Income inequality is much in the news. Democratic politicians are decrying it and economists have discovered it. Both groups have been given ammunition by the recent work of economists Emmanuel Saez of the University of California, Berkeley and Thomas Piketty of the Paris School of Economics. Piketty’s book, Capital in the 21st Century, recently translated into English, sits near the top of the best-seller list. Saez and Piketty claim to prove, through an examination of IRS records, that income inequality in the United States has widened dramatically in the last thirty years and has reached a peak unseen since 1927. Others have pointed out that most of the gains in wealth over the last thirty years, and especially over the last six years, have gone to the top 1% of Americans. What happened? Is this a problem? And, if so, what can be done about it?
Analyses of income and wealth trends in the United States tend to focus on four developments: technology, globalization, financialization and taxes. Advances in technology and globalization have certainly caused dislocations in labor markets. American workers, right up through middle class employees, have increasingly had to compete with both digital technology and lower-wage workers outside the United States. Downward pressure on wages has been profound. While technology and globalization have kept the middle and lower classes down, financialization and reductions in tax rates have helped propel the managerial and professional classes up. Financialization, which refers to the increasing importance of financial markets in the US economy, has enriched those associated with banking and money management and those who own financial assets. Since the 1980’s, tax rates have been significantly reduced at the upper end, allowing those with high incomes to retain more of their wealth and so to multiply it. Thus, the spread widens.
Top 10% Income Share in the United States (1)
It may seem odd to ask whether increasing income inequality is a problem — of course it is, if you are on the bottom. That is, unless you believe that technology advances and globalization are inevitable, unstoppable forces and only the exertions and successes of those at the top have kept our economy competitive and prevented the situation from being much worse. In which case, we are content to let the rich get richer, as long as they are creating jobs for the rest of us. This is the point of view of the Republican party.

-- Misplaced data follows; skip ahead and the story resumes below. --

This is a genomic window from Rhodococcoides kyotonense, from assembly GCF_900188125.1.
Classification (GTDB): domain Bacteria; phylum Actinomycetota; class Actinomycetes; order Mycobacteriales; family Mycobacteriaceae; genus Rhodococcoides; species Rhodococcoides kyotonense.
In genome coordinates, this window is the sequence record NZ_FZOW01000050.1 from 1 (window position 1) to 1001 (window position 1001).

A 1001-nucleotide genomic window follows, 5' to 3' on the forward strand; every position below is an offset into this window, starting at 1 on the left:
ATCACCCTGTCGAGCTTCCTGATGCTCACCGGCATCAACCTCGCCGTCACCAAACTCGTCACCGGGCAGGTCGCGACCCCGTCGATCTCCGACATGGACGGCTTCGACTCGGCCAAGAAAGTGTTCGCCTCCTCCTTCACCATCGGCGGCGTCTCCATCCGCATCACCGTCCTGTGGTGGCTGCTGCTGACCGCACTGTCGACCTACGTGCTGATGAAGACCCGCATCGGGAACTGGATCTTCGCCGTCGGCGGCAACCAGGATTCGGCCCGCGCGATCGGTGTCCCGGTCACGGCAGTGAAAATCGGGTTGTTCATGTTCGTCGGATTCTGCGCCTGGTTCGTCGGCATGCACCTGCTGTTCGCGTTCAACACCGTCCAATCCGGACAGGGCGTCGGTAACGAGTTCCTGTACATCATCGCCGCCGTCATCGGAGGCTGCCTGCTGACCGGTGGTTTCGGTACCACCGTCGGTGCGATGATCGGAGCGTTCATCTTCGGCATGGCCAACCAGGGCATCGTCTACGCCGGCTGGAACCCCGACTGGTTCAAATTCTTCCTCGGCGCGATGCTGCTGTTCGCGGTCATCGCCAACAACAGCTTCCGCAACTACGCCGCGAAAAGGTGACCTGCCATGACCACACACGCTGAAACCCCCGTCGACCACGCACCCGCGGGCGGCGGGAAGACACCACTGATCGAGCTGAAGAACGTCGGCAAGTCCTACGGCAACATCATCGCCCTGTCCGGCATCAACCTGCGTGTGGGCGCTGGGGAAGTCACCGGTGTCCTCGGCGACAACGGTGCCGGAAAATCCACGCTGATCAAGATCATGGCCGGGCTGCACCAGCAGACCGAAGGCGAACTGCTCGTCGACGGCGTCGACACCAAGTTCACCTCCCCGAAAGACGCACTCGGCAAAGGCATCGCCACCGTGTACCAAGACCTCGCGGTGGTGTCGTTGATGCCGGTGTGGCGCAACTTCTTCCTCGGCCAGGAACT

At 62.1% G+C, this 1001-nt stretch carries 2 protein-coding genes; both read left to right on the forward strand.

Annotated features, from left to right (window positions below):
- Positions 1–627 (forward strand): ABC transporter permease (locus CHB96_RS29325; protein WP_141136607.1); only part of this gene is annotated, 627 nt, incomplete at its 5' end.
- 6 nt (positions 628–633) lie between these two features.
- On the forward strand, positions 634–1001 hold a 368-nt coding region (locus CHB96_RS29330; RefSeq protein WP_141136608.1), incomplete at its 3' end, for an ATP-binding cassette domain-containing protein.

The Republicans may have a point. And yet, the increasing concentration of wealth at the top must be disquieting. One can detect a number of serious economic, social and political problems. From an economic point of view, we can see that the rising tide of income washing over our top earners is to some extent unspent. Rich people can only purchase so many houses and cars. A large percentage of their income is saved and invested in the global capital markets. Are these savings reinvested in American businesses that create new jobs? It doesn’t seem so. For one thing, American businesses are loath to invest when demand remains so low. And so, a vicious circle exists.
Socially, our lower and middle classes haven’t had a raise in twenty or thirty years. To keep up, they’ve taken extra jobs, worked longer hours and maxed out on their credit cards and home equity. Now, they’re out of options. Social unrest is a possibility. Politically, one can already see trouble coming. The rich now dominate campaign funding as never before and are in a position to control government policy to their benefit. The lower and middle classes will not sit still either, as the recent successes of the new right-wing and anti-EU parties in Europe have demonstrated.
What should be done? Let’s start by listing the things we don’t want to do: we don’t want to suppress technological innovation; we don’t want to wall ourselves off from global competition; we don’t want to increase the size of a redistributive government; we don’t want to create incentives for people to stop looking for work and to seek government support. What does that leave? Taxes, infrastructure spending, reform of the financial system, regulatory reform more broadly. None of these items are remotely likely to be addressed in the current political climate. Look for more concentration of income and wealth at the top and more political gridlock. Meanwhile, social pressures will build.
(1) Source: Piketty, Thomas and Saez, Emmanuel (2007). Income and Wage Inequality in the United States 1913-2002; in Atkinson, A. B. and Piketty, T. (editors) Top Incomes over the Twentieth Century. A Contrast Between Continental European and English-Speaking Countries, Oxford University Press, chapter 5.